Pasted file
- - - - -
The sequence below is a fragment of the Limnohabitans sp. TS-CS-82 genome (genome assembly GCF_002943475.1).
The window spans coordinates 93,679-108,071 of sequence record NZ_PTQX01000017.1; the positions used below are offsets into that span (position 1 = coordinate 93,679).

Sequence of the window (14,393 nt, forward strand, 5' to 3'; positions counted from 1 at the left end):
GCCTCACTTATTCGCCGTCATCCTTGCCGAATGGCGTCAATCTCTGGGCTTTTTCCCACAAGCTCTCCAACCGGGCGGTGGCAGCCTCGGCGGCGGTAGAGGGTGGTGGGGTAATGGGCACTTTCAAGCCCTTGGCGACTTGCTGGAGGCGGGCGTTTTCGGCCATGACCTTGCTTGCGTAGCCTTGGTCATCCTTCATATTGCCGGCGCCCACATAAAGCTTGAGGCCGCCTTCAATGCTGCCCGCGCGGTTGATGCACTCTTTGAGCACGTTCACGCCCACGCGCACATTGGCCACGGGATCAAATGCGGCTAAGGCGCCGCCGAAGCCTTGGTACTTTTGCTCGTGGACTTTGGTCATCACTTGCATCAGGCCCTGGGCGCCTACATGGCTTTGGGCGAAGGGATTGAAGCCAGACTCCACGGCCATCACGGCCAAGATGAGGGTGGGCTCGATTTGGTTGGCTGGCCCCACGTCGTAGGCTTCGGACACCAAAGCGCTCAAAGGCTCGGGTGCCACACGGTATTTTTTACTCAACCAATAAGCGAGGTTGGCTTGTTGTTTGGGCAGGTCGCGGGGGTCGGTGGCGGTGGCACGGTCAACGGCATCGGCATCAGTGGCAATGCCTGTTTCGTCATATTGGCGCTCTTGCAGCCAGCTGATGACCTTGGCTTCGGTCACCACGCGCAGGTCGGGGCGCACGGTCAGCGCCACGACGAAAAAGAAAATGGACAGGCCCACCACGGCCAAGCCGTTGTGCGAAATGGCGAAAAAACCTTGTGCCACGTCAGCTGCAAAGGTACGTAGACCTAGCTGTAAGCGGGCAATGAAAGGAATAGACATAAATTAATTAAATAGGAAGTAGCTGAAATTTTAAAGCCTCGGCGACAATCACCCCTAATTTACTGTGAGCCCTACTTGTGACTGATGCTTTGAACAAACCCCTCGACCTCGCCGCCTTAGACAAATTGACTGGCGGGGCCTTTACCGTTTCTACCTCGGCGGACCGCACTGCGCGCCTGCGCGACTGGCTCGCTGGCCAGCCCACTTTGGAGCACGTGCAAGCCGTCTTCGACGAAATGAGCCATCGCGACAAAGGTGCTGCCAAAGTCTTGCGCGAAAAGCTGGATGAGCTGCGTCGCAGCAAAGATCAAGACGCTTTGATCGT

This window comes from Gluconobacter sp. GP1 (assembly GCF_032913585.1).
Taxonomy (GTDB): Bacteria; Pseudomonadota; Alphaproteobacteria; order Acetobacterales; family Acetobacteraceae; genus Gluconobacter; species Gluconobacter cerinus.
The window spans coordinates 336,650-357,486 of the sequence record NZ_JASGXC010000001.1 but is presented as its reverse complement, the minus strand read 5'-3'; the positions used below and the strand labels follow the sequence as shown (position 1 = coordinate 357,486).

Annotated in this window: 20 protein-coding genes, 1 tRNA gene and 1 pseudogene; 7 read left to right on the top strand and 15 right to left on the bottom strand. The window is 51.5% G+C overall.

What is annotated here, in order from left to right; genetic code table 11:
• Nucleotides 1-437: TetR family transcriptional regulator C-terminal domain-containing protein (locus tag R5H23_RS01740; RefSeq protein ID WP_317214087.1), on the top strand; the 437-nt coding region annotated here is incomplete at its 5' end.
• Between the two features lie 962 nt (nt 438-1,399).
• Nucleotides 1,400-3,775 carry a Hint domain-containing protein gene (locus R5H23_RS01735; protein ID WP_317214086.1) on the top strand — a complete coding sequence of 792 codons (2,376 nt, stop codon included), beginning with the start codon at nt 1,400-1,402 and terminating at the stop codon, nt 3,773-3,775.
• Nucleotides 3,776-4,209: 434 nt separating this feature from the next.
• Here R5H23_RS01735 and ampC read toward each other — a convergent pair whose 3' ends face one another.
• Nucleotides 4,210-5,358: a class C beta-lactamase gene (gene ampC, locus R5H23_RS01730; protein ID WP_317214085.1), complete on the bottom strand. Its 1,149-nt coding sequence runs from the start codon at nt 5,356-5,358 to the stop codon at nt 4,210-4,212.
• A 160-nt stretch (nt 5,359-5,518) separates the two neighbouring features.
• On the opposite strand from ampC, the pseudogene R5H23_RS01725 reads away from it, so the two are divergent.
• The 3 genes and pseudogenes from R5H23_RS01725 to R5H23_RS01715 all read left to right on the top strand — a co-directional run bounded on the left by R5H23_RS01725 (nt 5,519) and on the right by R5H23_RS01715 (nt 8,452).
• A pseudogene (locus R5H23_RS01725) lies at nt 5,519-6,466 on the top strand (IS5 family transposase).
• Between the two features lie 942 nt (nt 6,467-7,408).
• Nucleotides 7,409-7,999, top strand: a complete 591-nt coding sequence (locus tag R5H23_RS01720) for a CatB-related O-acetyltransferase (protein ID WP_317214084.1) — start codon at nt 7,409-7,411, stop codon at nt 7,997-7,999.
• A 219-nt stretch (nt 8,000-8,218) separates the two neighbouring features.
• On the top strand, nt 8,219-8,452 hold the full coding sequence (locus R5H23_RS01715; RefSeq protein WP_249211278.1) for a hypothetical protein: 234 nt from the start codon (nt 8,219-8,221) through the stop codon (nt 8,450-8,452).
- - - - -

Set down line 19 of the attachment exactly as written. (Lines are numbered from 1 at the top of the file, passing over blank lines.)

• A pseudogene (locus R5H23_RS01725) lies at nt 5,519-6,466 on the top strand (IS5 family transposase).